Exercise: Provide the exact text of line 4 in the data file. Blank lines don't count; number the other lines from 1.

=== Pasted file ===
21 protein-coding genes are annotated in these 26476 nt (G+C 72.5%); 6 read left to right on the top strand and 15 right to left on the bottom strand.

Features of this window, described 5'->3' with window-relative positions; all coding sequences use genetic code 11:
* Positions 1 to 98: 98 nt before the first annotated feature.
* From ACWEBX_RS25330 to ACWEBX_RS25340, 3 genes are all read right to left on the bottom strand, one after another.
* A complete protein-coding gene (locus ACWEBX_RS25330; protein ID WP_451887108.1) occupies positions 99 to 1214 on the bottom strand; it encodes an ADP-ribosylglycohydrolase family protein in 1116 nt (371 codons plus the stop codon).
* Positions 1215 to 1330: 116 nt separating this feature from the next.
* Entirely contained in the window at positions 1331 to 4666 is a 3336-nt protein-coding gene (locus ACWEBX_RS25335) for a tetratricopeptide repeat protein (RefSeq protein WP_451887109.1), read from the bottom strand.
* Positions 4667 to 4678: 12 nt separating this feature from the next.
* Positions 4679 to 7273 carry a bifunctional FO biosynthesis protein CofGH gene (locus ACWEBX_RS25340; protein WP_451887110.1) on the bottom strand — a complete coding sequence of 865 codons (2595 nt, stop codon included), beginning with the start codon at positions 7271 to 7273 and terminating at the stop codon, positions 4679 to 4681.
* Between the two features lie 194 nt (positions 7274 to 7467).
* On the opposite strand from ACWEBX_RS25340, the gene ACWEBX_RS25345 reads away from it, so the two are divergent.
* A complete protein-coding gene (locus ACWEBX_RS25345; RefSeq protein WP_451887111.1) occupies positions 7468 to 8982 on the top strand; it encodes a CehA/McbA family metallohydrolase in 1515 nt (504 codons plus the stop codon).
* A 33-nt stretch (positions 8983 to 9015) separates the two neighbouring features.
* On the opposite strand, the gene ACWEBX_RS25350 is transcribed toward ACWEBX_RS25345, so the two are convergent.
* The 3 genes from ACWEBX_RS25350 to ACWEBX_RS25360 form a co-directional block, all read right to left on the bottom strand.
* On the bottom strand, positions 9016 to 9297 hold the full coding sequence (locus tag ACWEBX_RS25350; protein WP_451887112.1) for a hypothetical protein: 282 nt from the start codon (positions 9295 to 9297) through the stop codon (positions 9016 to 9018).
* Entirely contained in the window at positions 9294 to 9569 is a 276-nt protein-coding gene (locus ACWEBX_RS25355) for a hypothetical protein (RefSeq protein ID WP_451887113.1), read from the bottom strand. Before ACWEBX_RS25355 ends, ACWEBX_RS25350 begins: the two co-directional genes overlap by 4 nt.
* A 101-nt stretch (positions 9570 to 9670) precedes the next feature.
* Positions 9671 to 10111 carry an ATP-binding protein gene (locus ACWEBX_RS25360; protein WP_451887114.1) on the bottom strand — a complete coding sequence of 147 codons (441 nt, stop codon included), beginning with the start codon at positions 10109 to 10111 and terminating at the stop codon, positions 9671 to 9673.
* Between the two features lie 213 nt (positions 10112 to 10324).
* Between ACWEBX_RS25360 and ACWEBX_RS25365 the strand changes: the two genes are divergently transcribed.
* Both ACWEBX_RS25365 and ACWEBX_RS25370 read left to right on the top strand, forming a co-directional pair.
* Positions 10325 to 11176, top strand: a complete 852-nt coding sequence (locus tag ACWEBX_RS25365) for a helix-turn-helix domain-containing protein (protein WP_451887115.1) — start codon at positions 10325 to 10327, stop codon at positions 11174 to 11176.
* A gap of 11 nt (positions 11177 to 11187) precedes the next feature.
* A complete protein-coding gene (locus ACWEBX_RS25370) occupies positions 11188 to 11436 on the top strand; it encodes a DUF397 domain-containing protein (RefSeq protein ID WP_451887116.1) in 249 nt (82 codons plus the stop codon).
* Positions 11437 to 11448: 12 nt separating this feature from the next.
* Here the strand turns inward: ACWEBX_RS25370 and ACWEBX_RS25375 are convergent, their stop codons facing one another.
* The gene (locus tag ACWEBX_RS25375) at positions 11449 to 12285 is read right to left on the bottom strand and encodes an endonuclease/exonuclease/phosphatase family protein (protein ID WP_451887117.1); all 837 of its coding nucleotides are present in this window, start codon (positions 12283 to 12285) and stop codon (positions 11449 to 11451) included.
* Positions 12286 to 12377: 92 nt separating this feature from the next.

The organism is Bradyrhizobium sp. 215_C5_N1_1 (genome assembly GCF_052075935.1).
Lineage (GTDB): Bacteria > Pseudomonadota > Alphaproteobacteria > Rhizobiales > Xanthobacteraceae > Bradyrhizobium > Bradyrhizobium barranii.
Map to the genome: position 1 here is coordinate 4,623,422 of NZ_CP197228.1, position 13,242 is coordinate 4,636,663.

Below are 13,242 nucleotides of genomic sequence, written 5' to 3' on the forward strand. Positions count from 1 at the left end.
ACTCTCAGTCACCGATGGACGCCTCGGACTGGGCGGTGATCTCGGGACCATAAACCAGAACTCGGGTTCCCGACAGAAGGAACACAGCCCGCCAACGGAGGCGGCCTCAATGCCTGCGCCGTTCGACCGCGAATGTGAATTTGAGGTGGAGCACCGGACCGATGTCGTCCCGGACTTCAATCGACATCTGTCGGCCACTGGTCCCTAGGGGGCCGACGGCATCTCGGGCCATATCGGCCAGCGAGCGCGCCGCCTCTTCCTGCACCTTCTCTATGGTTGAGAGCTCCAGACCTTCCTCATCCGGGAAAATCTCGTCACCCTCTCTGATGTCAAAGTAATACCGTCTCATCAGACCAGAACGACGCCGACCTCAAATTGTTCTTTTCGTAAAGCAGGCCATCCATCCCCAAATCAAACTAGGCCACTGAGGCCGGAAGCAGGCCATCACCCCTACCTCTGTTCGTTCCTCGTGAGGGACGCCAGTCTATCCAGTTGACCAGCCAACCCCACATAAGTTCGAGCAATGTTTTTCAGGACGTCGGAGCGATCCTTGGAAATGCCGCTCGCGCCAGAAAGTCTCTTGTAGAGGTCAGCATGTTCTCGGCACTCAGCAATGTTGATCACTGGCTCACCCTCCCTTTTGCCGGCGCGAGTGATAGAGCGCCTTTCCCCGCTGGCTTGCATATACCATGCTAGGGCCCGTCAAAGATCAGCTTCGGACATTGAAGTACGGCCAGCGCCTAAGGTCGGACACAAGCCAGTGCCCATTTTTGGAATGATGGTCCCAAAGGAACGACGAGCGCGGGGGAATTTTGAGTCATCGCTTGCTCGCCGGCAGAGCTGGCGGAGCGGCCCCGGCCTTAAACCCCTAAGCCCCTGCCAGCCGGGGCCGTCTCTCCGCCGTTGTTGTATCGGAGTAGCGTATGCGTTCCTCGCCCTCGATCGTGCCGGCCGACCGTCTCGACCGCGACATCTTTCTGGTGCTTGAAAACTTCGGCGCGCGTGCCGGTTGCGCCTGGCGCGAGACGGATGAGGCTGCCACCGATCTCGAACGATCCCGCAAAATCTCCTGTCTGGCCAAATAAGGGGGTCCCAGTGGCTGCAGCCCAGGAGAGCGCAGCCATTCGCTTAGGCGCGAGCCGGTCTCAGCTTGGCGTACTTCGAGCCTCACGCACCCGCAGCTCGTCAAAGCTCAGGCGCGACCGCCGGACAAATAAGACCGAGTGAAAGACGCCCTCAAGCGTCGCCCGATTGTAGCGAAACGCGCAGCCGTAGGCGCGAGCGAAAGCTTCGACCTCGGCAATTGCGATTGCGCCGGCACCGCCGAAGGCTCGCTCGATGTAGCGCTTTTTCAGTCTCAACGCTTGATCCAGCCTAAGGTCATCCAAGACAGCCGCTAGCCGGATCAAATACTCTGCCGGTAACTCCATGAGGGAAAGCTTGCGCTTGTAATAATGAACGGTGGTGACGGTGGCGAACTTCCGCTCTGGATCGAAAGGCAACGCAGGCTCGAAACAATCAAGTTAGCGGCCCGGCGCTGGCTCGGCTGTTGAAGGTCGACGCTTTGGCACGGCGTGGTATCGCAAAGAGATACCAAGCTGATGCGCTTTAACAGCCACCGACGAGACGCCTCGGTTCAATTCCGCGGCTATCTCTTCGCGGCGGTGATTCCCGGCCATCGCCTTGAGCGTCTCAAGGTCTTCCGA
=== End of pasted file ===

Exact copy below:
* From ACWEBX_RS25330 to ACWEBX_RS25340, 3 genes are all read right to left on the bottom strand, one after another.